Meetings between Israel and the Palestinian Authority (PA) on economic and security cooperation have continued despite Israel’s announcement that it had decided to halt all negotiations with the Palestinians until Hamas was disarmed, following the Hamas-Fatah reconciliation agreement signed on Oct.12.

Economic cooperation between Israel and the Palestinians was discussed on Oct. 29 during a meeting between Israel’s Finance Minister Moshe Kahlon and PA Prime Minister Rami Hamdallah, also attended by US Middle East envoy Jason Greenblatt. According to Greenblatt, the meeting led to “Meaningful steps forward on key economic issues – revenues, customs, and investment – that help support the search for peace.”

Meanwhile security cooperation between Israel and the PA has been completely restored, according to PA police chief Hazem Atallah.

In July, PA President Mahmoud Abbas announced that security coordination with Israel was to be halted in response to Israel’s placement of metal detectors near the entrances to the Temple Mount. However, Atallah noted on Nov. 8 that security coordination between the PA police and Israel largely continued despite the PA announcement. He said, “Even when it was stopped or cut or frozen or whatever, that did not apply to the police… We don’t work for politics; we work for people.”


On Nov. 9 Saudi Arabia called on its citizens to leave Lebanon immediately, in what some viewed as a declaration of war on Iran and its terrorist proxy Hezbollah.

The escalation came after Nov. 4 when Houthi rebels in Yemen fired a ballistic missile at Riyadh’s airport. The missile was intercepted by Saudi defences.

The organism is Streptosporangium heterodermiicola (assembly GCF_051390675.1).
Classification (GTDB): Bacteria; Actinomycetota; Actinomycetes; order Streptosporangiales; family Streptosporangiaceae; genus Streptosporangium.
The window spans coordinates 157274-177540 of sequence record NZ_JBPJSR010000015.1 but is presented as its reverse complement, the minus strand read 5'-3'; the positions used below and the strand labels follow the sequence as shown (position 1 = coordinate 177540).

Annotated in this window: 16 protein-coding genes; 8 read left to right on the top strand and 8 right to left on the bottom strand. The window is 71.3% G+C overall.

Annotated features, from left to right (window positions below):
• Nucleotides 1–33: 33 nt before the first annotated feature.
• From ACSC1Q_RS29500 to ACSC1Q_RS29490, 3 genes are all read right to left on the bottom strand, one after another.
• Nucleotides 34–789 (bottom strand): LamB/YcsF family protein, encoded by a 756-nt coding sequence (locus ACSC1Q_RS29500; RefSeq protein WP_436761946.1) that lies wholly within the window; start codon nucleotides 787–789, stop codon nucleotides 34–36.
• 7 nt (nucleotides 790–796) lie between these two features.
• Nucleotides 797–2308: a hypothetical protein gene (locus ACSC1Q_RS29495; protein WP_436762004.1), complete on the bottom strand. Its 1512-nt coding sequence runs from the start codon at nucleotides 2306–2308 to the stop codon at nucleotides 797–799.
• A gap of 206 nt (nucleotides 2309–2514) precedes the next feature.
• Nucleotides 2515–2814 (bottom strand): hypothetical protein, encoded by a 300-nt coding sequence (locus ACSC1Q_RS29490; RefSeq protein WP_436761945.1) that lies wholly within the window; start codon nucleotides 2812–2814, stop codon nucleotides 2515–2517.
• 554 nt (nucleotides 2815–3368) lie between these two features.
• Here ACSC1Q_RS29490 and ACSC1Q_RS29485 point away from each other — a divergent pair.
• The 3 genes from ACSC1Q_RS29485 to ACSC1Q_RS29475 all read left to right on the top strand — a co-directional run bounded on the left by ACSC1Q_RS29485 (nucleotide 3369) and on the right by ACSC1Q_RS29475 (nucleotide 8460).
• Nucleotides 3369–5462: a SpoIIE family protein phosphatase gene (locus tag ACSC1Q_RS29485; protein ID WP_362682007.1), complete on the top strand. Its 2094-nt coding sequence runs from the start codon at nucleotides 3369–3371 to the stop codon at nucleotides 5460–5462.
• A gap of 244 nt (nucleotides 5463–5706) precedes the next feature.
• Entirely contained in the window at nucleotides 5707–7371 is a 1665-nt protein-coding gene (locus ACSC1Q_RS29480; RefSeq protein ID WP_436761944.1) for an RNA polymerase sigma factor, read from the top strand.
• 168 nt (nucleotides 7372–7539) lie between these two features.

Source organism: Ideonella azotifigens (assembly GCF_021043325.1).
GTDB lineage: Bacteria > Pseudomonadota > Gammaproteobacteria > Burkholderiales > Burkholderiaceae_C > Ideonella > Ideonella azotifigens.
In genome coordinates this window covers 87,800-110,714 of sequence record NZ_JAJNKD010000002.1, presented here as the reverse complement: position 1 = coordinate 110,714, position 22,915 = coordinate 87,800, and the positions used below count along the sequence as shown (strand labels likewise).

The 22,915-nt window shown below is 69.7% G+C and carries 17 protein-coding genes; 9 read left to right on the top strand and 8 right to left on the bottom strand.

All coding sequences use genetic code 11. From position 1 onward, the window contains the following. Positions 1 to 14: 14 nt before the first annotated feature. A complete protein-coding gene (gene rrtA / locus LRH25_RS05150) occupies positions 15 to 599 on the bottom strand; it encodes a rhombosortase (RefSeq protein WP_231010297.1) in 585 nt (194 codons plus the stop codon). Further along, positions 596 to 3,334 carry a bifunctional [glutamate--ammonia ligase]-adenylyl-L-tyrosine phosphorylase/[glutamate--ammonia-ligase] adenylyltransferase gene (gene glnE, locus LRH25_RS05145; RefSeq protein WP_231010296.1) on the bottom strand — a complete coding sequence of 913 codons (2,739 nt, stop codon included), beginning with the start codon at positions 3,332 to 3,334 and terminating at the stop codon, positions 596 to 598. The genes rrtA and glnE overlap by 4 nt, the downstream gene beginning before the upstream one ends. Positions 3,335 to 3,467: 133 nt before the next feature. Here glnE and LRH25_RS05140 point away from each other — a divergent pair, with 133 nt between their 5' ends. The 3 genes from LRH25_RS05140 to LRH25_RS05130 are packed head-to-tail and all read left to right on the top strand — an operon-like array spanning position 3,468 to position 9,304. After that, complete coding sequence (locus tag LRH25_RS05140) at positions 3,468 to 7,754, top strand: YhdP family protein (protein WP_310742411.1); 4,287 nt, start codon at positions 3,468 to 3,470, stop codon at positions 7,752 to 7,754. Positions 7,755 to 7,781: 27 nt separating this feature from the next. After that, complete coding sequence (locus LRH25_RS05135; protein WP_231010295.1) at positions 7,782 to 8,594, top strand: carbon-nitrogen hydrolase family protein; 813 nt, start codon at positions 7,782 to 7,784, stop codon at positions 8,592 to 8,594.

Saudi Foreign Minister Adel bin Ahmed Al-Jubeir accused Hezbollah, which is reported to have forces in Yemen aiding the Houthis, of firing the Iranian missile from a Houthi-controlled area of Yemen. US President Trump blamed Iran for the missile attack and said, “A shot was just taken by Iran, in my opinion, at Saudi Arabia. And our system knocked it down.”

Iran denies providing missiles to the Houthis, despite reports that Iran is backing the Houthi rebels with funding, fighters and weapons including ballistic missiles.


On Nov. 12, Mexican Foreign Minister, Luis Fernando Figari, informed Israeli Ambassador to Mexico, Yoni Peled, of a shift in Mexico’s position with regards to the upcoming UN votes relating to the Israeli-Palestinian conflict. Every year, a series of anti-Israeli resolutions are put to the vote in the UN General Assembly. In previous years, Mexico has supported all these resolutions as part of the non-aligned countries group in the UN. However, from April 2017, Mexico started siding with Israel in various forums, such as UNESCO and the WHO, by either abstaining or voting in line with Israel’s positions.

Among the factors that apparently led to Mexico’s policy change was the first-ever official visit by Israel’s PM Netanyahu to Mexico in September.


The FIFA monitoring committee announced on Oct. 27 its decision regarding a complaint made by the Palestinian Football Association (PFA) over matches played by five Israeli soccer teams based within West Bank settlements. The Palestinian delegation argued that these matches were located within Palestinian territory and were therefore against FIFA statutes, and if they did not cease, the Israel soccer federation should be expelled from FIFA. Israel argued that there are no permanent, recognised borders in the area so the statutes did not apply. FIFA rejected the Palestinian argument saying “the current situation… can neither be ignored nor changed unilaterally by non-governmental organisation such as FIFA,” adding “FIFA… must remain neutral with regard to political matters.”